Devices Might Still be Vulnerable
The U.S. government has been careful to not use the word "backdoor" to describe what it's trying to legally compel Apple to do, and characterizing this as a limited legal move. But many security experts see otherwise, including forensic scientist Jonathan Å¹dziarski, author of "iPhone Forensics," who says in a blog post that the government's request "amounts to the courts compelling Apple to design and develop a backdoor into iOS devices."
This backdoor might work on even the latest iOS devices, he warns. True, since releasing the iPhone 5C, Apple has continued to refine the encryption and security features built into newer iOS devices, for example by using a 64-bit A7 chipset that controls a TouchID fingerprint sensor and also enables "Secure Enclave." "The Secure Enclave is a separate computer inside the iPhone that brokers access to encryption keys," says Dan Guido, CEO of security research firm Trail of Bits, in a Feb. 17 blog post.
But Å¹dziarski says that newer iOS devices might still be vulnerable to the workaround now being demanded by the FBI, provided it could obtain code that was signed by Apple, and thus "trusted" by an iOS device. "If compelled to in the future, it would be much more difficult to do this on any devices with the new A7 chip, however not impossible as there are some potential vulnerabilities in how the Secure Enclave may enforce the time delay - e.g. clock tampering, etc. - or be tampered with by a valid signer," Å¹dziarski says.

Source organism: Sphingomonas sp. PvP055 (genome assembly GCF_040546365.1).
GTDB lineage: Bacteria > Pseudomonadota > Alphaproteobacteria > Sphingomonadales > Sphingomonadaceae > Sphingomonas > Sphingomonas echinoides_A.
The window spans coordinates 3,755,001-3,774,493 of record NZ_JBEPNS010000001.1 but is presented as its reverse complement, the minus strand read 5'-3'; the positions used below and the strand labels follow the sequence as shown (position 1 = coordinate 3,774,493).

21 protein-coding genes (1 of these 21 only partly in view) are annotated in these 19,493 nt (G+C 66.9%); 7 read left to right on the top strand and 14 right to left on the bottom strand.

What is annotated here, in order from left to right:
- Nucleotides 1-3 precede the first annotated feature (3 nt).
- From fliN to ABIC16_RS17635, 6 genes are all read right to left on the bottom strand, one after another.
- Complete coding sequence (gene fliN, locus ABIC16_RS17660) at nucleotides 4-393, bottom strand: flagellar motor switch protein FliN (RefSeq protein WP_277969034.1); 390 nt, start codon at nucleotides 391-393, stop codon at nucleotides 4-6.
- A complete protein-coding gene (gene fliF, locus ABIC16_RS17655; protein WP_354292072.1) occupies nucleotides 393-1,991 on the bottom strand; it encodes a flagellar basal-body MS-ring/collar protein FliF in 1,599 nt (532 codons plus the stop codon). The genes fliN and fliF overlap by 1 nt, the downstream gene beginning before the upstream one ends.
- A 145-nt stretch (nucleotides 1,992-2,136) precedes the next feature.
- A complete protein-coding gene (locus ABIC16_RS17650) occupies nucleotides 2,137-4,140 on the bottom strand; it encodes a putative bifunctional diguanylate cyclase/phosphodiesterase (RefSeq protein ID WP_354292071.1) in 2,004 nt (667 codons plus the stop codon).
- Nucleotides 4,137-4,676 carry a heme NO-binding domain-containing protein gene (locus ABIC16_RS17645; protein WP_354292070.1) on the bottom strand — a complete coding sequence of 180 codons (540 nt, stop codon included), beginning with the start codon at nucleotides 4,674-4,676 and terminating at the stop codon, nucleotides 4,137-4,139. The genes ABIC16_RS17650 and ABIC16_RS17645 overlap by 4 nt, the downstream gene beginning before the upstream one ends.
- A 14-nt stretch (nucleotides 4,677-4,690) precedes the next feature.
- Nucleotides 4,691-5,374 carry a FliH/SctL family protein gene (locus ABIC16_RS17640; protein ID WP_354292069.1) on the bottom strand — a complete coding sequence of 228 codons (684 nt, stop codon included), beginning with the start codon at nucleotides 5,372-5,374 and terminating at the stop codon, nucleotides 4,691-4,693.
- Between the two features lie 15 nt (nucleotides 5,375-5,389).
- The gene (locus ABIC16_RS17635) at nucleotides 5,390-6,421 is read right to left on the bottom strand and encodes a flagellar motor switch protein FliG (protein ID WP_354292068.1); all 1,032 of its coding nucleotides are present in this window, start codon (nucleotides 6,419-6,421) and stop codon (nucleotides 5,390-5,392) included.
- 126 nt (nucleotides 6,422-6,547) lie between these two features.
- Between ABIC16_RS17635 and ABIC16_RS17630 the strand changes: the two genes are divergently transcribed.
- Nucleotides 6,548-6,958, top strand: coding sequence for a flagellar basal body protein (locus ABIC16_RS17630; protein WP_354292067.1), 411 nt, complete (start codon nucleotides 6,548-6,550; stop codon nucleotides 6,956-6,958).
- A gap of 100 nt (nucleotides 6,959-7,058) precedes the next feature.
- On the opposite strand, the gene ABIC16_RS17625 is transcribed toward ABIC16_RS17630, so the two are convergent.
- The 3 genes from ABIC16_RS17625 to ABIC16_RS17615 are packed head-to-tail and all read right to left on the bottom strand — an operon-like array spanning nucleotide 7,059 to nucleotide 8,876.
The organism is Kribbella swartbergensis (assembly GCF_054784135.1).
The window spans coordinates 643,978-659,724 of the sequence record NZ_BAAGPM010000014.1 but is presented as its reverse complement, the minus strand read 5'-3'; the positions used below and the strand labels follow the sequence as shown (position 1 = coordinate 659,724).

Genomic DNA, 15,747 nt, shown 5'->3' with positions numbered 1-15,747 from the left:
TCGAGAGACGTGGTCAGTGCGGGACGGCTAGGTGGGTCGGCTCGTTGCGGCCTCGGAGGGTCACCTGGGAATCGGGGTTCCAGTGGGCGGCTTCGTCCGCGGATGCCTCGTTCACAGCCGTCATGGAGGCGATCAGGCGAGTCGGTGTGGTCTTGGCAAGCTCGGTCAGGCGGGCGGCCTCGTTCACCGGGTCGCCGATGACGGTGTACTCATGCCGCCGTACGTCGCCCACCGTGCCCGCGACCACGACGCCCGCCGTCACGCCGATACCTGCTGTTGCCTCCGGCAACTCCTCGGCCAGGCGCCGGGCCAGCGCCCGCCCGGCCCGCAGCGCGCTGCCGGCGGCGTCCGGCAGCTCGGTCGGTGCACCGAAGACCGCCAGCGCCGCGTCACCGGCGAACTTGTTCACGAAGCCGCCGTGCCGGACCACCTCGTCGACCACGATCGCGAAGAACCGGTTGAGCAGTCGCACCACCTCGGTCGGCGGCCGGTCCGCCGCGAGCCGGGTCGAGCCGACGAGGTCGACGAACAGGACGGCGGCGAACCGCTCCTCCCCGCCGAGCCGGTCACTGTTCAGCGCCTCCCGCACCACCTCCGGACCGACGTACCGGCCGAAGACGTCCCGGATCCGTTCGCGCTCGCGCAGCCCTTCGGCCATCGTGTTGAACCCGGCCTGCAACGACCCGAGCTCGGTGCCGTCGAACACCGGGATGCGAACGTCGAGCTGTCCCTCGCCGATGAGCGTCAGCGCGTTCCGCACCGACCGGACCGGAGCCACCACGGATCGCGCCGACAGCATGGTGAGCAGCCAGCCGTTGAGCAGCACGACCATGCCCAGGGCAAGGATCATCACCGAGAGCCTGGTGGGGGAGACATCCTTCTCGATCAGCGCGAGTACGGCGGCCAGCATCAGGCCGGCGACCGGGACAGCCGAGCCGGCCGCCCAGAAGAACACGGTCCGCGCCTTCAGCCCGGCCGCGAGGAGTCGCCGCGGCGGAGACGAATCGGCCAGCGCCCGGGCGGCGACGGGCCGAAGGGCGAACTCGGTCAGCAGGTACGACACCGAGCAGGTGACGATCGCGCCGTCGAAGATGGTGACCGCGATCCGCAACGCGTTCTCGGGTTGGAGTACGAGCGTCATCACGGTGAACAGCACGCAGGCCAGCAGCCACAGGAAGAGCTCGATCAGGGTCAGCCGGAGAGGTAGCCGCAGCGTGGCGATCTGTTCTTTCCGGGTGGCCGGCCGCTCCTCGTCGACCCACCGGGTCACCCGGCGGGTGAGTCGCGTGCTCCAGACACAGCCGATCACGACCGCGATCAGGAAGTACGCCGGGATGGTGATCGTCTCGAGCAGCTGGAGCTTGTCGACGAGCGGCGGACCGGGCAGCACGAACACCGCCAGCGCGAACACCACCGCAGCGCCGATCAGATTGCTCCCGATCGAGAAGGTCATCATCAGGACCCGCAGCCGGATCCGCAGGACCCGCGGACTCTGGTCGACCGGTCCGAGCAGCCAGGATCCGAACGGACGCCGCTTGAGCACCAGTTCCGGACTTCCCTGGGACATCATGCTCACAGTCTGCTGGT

Court Order: NSA Implications
This case is about much more than a single device, many legal and information security experts contend. "The request seems benign but the precedent catastrophic," says Nicholas Weaver, a computer security researcher at the International Computer Science Institute in Berkeley, Calif., in a blog post. That's because governments could begin mandating that technology providers update devices - even remotely and when not in the government's possession - in response to a court order, for very little cost.
"What happens in a world where 'hacking' by law enforcement is as simple as filling out some paperwork?" Weaver asks.